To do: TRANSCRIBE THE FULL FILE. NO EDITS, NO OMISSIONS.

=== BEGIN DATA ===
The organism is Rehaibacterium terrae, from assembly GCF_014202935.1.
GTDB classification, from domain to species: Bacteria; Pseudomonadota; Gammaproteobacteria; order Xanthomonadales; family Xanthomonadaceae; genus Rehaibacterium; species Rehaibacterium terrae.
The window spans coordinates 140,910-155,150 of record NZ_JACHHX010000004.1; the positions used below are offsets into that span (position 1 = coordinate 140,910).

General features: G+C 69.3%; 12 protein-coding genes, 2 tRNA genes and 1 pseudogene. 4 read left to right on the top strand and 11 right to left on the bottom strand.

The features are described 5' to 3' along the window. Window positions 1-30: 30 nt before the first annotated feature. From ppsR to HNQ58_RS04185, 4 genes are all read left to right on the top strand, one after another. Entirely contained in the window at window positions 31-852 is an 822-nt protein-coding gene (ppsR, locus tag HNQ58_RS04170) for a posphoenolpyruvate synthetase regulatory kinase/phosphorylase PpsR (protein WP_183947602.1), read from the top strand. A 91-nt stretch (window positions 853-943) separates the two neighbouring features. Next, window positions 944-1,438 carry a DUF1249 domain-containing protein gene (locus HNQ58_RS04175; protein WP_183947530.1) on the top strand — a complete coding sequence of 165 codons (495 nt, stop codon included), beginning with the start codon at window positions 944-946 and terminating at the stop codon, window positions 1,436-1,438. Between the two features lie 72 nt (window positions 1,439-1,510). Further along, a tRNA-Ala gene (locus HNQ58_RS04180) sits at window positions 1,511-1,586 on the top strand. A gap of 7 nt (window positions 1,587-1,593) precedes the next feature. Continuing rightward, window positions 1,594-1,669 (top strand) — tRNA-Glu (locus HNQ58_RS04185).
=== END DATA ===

The organism is Rehaibacterium terrae, from assembly GCF_014202935.1.
GTDB classification, from domain to species: Bacteria; Pseudomonadota; Gammaproteobacteria; order Xanthomonadales; family Xanthomonadaceae; genus Rehaibacterium; species Rehaibacterium terrae.
The window spans coordinates 140,910-155,150 of record NZ_JACHHX010000004.1; the positions used below are offsets into that span (position 1 = coordinate 140,910).

General features: G+C 69.3%; 12 protein-coding genes, 2 tRNA genes and 1 pseudogene. 4 read left to right on the top strand and 11 right to left on the bottom strand.

The features are described 5' to 3' along the window. Window positions 1-30: 30 nt before the first annotated feature. From ppsR to HNQ58_RS04185, 4 genes are all read left to right on the top strand, one after another. Entirely contained in the window at window positions 31-852 is an 822-nt protein-coding gene (ppsR, locus tag HNQ58_RS04170) for a posphoenolpyruvate synthetase regulatory kinase/phosphorylase PpsR (protein WP_183947602.1), read from the top strand. A 91-nt stretch (window positions 853-943) separates the two neighbouring features. Next, window positions 944-1,438 carry a DUF1249 domain-containing protein gene (locus HNQ58_RS04175; protein WP_183947530.1) on the top strand — a complete coding sequence of 165 codons (495 nt, stop codon included), beginning with the start codon at window positions 944-946 and terminating at the stop codon, window positions 1,436-1,438. Between the two features lie 72 nt (window positions 1,439-1,510). Further along, a tRNA-Ala gene (locus HNQ58_RS04180) sits at window positions 1,511-1,586 on the top strand. A gap of 7 nt (window positions 1,587-1,593) precedes the next feature. Continuing rightward, window positions 1,594-1,669 (top strand) — tRNA-Glu (locus HNQ58_RS04185).